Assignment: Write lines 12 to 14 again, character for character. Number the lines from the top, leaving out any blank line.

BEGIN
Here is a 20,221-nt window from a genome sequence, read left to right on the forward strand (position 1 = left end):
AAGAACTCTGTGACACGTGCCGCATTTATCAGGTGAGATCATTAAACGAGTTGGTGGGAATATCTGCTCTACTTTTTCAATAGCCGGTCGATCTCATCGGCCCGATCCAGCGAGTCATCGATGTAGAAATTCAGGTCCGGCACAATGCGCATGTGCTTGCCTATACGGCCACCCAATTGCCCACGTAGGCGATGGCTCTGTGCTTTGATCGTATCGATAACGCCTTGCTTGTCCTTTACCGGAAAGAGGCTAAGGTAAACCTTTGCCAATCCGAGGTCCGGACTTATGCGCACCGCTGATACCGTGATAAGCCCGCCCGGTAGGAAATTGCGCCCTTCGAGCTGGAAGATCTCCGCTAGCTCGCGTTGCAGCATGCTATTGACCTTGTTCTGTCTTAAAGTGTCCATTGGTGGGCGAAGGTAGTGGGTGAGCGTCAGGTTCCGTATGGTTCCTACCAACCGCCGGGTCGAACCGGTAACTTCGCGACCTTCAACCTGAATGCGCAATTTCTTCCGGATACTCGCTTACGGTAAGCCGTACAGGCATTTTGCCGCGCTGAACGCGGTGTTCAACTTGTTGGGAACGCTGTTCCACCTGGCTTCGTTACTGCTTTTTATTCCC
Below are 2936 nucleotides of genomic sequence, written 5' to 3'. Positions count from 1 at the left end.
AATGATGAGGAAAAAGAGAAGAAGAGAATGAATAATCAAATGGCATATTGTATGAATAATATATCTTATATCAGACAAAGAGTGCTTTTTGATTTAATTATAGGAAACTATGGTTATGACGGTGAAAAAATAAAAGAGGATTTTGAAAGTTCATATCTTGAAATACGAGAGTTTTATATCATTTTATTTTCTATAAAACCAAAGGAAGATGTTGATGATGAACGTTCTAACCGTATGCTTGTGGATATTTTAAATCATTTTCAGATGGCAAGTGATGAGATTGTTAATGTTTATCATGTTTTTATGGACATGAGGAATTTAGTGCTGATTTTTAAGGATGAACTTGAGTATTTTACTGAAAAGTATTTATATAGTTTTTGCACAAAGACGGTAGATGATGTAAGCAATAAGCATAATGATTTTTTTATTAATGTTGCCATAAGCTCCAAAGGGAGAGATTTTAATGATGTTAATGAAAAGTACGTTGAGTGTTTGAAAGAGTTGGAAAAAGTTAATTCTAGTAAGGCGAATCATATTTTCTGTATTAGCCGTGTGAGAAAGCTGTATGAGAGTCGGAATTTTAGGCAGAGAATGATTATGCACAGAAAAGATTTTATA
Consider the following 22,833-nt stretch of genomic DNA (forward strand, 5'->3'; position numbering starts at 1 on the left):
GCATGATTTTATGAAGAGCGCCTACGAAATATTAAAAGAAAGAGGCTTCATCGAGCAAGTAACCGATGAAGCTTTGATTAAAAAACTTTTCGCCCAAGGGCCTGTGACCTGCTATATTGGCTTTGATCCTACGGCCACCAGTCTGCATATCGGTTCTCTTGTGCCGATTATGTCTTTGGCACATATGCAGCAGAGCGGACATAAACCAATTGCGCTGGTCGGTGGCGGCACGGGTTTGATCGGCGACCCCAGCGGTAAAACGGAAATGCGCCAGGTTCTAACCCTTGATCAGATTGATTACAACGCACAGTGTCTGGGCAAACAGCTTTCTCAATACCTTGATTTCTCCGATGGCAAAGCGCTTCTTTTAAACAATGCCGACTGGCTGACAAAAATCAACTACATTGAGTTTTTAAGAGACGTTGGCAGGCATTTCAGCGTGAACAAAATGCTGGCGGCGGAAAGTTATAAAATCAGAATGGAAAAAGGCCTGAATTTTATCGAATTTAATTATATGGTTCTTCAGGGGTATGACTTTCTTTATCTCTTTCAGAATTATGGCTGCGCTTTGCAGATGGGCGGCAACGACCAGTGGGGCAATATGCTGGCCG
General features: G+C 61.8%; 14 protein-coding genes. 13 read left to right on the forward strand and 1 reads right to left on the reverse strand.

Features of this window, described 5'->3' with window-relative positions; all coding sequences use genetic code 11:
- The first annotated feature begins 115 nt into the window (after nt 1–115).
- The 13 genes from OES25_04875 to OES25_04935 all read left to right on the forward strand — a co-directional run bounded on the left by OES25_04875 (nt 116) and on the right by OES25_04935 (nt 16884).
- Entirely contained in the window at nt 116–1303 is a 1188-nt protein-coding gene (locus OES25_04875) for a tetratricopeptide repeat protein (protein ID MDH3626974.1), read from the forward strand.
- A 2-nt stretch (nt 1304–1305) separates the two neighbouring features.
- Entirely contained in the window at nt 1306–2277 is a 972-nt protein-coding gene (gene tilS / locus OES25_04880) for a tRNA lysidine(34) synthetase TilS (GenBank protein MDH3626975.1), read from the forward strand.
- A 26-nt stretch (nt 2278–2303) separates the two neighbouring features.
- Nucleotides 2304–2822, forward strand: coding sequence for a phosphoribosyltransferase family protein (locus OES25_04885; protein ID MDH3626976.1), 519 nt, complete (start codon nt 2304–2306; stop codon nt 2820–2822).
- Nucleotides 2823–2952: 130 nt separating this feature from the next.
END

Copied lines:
- A 2-nt stretch (nt 1304–1305) separates the two neighbouring features.
- Entirely contained in the window at nt 1306–2277 is a 972-nt protein-coding gene (gene tilS / locus OES25_04880) for a tRNA lysidine(34) synthetase TilS (GenBank protein MDH3626975.1), read from the forward strand.
- A 26-nt stretch (nt 2278–2303) separates the two neighbouring features.